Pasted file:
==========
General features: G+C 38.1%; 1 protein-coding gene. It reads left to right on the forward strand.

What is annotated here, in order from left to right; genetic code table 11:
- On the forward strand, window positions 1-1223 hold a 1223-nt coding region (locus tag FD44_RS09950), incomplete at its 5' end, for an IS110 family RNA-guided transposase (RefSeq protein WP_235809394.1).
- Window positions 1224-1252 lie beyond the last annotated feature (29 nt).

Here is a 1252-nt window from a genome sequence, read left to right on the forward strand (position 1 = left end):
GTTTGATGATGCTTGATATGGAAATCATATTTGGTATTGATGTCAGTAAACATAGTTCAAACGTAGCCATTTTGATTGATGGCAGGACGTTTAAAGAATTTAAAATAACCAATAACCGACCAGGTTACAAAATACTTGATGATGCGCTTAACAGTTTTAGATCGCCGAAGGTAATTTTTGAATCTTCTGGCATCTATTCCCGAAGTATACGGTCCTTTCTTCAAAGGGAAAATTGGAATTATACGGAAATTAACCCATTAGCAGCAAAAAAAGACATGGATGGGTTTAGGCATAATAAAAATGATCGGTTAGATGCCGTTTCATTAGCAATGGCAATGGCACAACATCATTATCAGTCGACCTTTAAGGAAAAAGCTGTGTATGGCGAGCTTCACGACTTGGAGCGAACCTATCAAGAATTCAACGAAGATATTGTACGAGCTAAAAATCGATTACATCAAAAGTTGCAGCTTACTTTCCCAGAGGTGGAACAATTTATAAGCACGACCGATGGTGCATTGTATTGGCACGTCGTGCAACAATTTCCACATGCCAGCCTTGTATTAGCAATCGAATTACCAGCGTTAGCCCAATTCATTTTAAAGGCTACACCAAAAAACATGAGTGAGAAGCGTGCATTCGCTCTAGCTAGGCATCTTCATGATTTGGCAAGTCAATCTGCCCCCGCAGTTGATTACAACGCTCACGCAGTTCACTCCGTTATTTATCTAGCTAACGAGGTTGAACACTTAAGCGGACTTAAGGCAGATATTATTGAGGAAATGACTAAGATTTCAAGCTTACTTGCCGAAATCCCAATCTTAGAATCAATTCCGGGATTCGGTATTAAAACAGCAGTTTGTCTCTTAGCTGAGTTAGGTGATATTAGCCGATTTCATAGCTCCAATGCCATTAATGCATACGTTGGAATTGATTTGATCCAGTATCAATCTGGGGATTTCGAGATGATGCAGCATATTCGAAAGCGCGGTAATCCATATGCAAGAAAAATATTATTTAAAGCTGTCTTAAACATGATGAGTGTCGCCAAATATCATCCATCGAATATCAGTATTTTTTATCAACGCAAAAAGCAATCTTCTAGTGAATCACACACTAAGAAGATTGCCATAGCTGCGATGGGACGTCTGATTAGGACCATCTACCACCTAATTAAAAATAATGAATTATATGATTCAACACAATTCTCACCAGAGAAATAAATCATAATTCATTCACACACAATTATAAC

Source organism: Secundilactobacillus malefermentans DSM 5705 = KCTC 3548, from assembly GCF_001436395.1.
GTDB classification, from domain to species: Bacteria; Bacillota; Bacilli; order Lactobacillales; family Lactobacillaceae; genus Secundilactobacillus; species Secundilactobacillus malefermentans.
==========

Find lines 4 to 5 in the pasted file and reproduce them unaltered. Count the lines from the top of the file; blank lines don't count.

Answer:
- Window positions 1224-1252 lie beyond the last annotated feature (29 nt).

Here is a 1252-nt window from a genome sequence, read left to right on the forward strand (position 1 = left end):